How should you decline a job interview?
Here’s your checklist:
Make sure you’re sure. You definitely don’t want this to be a practice round, right?
Aim to respond within a few days, so it looks like you’ve given this careful thought and consideration (even if you instantly thought, “Hell no”).
Start with gratitude. Thank them for thinking of you, etc.—you know what to do.
Keep your reasoning vague. “You’re happy in your current role,” kinda thing. Hey, if you end up furloughed tomorrow, you may want to circle back.
Suggest someone else. It’s a class act, and will certainly leave them—and the person you refer—with a positive impression of you. (P.S., It's not a bad idea to give that person a heads up.)
4 best templates for declining a job interview
Let’s get to the good stuff. Use these templates—which we’ve created with our coaches’ input—as a jumping-off point. Feel free to mix and match!
You’re declining because...you don’t want to do the interview.
Thank you so much for taking the time to review my application and inviting me to interview for the [position] role at [Organization]. However, I regretfully need to withdraw my application from this process at the moment.
Thank you again for your time and consideration and I hope we can stay connected.
You’re declining because...you’ve accepted another job offer.
Thank you so much for reaching out! I’m grateful for the time and consideration you’ve given my application for the [position] role. However, I recently accepted an offer from another organization.
I wish you the best of luck filling this role and hope we can keep in touch. If anything changes in the future, I’ll certainly reach out in case the timing is right on both sides.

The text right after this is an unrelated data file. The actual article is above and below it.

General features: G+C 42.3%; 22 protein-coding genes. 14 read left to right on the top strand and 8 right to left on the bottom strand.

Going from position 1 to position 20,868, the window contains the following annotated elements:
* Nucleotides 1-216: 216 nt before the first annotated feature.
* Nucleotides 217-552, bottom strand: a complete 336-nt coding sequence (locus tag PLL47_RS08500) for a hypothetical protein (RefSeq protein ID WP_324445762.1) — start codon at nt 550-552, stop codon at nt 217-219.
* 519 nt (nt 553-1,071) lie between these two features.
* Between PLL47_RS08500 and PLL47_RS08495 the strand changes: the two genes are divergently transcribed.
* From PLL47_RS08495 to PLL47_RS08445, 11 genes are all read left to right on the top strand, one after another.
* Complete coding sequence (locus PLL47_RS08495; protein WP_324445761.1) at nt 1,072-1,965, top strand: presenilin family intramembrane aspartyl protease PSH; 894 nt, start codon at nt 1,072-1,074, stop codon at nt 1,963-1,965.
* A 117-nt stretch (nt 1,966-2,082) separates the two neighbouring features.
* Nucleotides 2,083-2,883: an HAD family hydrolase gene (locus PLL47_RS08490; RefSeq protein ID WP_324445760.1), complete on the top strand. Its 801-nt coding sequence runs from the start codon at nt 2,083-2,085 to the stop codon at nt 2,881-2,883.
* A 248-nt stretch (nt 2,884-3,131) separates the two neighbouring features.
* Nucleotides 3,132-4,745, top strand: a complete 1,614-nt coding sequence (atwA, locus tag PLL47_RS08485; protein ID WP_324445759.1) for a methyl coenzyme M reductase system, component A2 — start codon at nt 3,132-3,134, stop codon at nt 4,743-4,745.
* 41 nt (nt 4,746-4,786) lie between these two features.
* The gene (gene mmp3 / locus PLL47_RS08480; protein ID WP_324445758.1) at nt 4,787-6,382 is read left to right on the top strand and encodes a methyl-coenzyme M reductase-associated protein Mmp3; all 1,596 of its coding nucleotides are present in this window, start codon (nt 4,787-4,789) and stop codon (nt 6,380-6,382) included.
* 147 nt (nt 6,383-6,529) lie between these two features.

You’re declining because...your situation has changed.
Thanks so much for reaching out with this kind invitation to interview for the [position] role at [Organization]. However, my circumstances have changed since I submitted my application and unfortunately, I need to respectfully decline this opportunity.
I would love to stay in touch and hope we’ll have another chance to work together down the line.
Thank you again for your time and consideration.
You’re declining but...you want to refer someone else.
Thank you so much for the opportunity to interview for the [position] role at [Organization]. While [Organization] intrigues me because [a compelling reason based on their mission, product, or service], I’m not looking to make any career moves at this time.
However, my colleague [Colleague’s Name with link to LinkedIn profile] might be of interest. I highly recommend them from my previous experience and think they could be a great addition to the [Organization] team.
Best of luck—and I hope this isn’t the last time our paths will cross!
You can also swap out that second paragraph with a couple of other options. For example, if you’d like to buy some time so you can give your colleague a heads up and/or see if the recruiter or hiring manager wants to take you up on a referral, you might say:
However, I’d be more than happy to recommend a colleague if you’re open to referrals.
Or if you’d rather leave it to your colleague to decide if they’re interested and want to reach out, you could say:
However, I may know somebody who is looking. Let me reach out and forward your email and they’ll get in touch if they’re interested.
You never know when you might be able to turn your no into someone else’s yes.
In order to be invited to an interview, your resume must definitely appeal to the employer. Therefore, try to write your resume as best as possible with clarification of all your skills, achievements and awards. This resource https://edureviewer.com/blog/how-to-put-eit-on-resume/ will tell you how to put EIT in your resume and what value it can play.